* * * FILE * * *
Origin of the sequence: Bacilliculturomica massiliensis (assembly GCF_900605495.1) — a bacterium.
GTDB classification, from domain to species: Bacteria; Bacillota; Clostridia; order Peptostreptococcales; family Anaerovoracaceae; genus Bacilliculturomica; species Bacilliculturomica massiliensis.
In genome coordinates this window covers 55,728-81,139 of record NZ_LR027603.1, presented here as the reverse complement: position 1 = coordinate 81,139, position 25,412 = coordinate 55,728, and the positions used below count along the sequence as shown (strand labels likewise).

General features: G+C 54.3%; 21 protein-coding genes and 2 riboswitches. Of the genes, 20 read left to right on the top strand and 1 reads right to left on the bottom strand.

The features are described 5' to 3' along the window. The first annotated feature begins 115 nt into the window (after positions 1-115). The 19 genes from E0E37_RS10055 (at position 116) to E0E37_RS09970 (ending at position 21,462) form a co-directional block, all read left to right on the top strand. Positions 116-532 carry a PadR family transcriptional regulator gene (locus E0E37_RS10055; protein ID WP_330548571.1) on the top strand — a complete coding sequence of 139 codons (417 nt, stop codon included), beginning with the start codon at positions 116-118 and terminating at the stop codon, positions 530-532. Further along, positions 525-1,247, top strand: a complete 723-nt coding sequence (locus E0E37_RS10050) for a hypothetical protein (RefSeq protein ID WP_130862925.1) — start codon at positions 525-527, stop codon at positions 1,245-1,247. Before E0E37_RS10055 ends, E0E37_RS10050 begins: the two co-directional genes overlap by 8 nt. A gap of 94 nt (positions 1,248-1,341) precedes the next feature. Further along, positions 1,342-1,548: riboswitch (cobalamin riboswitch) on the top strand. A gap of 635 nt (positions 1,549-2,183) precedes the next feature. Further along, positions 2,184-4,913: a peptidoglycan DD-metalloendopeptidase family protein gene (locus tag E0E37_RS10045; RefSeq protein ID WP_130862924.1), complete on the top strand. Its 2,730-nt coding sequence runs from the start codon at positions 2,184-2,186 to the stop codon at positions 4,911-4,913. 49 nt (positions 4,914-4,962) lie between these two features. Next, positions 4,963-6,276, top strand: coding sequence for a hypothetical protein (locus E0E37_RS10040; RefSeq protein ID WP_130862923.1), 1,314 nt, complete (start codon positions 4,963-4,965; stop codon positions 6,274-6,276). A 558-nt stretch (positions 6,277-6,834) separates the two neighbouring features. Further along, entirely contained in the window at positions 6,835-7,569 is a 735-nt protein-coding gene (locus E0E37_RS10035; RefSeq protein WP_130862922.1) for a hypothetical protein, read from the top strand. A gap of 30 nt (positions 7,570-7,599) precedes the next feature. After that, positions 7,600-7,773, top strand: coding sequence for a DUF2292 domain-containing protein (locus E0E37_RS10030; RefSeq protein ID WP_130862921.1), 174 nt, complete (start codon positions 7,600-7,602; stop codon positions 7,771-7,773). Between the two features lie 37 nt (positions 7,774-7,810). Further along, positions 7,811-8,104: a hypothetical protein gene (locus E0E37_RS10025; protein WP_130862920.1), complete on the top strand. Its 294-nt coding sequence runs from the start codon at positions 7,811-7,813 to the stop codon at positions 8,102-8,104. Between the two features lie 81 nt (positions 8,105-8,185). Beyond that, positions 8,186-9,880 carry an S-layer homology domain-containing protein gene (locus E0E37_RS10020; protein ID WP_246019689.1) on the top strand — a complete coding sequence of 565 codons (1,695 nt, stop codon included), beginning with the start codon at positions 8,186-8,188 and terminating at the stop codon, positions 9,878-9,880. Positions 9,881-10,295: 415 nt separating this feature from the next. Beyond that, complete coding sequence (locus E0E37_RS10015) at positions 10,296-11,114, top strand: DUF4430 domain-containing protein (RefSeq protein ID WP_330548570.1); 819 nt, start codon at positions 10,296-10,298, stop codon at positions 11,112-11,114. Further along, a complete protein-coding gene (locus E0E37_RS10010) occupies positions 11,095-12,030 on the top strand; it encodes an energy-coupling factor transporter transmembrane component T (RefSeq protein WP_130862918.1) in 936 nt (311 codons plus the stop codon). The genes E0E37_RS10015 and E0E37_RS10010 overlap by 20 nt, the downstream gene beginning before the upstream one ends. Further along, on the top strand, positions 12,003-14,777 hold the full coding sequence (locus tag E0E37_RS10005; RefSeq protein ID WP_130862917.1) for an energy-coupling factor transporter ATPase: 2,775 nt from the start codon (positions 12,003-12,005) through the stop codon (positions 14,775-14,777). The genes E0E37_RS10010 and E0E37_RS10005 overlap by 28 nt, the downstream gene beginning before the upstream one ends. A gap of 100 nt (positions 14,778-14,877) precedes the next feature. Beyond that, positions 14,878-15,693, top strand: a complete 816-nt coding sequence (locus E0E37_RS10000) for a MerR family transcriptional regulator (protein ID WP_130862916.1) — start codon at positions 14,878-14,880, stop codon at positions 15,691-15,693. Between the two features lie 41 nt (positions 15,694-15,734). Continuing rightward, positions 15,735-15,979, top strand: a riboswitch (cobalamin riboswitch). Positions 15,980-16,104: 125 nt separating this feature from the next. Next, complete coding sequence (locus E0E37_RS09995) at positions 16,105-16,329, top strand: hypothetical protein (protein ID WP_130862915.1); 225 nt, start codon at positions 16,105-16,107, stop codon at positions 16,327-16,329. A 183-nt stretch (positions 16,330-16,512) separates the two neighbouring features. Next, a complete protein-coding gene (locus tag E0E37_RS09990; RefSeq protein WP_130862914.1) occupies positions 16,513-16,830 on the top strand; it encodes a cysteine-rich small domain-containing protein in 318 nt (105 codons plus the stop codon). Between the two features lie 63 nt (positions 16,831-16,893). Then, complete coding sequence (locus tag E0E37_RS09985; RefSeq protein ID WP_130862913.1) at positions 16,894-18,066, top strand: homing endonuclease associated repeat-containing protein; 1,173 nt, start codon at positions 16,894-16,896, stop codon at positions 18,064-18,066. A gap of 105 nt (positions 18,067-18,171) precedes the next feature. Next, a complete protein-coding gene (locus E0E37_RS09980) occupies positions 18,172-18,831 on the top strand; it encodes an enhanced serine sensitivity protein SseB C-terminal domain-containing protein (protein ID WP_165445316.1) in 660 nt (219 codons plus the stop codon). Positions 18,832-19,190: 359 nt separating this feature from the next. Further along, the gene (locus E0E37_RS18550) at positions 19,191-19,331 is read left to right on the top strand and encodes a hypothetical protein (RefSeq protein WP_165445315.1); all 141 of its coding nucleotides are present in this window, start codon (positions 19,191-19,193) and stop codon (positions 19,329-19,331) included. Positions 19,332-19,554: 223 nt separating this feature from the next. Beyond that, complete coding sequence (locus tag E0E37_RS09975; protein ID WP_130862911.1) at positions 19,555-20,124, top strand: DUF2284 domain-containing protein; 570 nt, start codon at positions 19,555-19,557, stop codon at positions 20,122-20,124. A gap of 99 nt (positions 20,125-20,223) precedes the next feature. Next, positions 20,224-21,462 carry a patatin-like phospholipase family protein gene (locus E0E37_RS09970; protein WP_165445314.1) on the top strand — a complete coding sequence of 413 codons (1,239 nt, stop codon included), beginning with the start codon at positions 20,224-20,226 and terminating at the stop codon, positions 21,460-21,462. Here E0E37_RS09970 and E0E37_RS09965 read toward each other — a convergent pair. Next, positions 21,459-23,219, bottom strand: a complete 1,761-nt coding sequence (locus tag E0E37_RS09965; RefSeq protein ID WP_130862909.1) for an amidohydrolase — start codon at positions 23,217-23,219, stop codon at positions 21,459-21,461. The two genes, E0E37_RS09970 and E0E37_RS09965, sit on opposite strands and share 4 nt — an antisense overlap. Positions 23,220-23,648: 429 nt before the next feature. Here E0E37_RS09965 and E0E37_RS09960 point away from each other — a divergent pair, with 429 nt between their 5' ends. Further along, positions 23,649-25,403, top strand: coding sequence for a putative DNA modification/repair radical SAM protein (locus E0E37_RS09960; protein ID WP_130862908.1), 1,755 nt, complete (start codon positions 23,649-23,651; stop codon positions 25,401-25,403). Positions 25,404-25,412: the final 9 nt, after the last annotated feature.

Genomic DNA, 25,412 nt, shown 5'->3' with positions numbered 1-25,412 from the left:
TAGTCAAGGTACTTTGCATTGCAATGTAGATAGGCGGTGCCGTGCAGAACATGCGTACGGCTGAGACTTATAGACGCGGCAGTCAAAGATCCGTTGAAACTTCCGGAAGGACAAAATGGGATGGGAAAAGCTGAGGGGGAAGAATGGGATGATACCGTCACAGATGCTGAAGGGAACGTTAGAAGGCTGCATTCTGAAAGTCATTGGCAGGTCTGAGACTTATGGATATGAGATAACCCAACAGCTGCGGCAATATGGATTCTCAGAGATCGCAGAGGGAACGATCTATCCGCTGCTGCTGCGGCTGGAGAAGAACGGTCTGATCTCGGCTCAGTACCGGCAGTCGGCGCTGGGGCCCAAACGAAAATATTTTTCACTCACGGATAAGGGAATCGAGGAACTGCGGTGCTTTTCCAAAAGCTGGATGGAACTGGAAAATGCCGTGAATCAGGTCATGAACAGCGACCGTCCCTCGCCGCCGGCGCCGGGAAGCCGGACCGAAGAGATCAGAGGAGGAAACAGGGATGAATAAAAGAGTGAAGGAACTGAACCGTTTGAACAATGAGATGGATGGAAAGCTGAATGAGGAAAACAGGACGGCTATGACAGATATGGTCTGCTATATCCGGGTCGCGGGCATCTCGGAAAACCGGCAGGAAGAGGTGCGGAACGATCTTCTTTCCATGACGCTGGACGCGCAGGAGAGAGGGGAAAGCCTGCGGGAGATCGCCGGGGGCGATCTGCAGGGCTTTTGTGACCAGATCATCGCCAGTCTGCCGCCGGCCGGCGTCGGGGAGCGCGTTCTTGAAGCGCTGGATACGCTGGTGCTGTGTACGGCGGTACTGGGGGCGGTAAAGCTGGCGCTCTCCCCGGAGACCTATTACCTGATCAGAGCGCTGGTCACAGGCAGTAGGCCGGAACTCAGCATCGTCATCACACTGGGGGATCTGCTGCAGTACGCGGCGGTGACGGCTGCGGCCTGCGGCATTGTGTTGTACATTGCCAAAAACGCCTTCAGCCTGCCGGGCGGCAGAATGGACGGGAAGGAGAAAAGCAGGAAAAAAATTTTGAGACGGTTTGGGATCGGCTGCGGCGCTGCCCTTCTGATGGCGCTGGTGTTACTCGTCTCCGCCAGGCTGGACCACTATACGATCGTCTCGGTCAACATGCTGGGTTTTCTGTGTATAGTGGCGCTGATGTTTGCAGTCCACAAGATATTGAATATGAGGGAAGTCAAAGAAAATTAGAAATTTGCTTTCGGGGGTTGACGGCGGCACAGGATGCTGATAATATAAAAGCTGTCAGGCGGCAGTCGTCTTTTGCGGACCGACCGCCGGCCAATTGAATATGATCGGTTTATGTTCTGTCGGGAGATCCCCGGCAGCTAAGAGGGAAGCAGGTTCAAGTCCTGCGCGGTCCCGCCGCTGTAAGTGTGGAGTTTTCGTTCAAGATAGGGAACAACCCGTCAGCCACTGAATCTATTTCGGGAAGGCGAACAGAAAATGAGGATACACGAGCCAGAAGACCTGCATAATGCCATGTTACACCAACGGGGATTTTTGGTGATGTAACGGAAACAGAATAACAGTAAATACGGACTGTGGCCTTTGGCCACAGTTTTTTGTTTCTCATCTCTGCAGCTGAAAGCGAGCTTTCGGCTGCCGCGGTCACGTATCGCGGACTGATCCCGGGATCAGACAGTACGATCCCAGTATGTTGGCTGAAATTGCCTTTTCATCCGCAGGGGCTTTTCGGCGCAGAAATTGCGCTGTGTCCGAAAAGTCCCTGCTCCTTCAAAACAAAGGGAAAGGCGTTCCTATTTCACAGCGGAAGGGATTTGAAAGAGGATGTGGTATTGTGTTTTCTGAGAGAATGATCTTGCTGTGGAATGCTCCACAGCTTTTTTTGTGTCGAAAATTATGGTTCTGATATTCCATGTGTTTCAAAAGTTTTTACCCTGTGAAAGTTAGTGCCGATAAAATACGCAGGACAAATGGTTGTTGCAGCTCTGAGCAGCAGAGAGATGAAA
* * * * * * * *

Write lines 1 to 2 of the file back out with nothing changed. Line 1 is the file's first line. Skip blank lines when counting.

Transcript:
Origin of the sequence: Bacilliculturomica massiliensis (assembly GCF_900605495.1) — a bacterium.
GTDB classification, from domain to species: Bacteria; Bacillota; Clostridia; order Peptostreptococcales; family Anaerovoracaceae; genus Bacilliculturomica; species Bacilliculturomica massiliensis.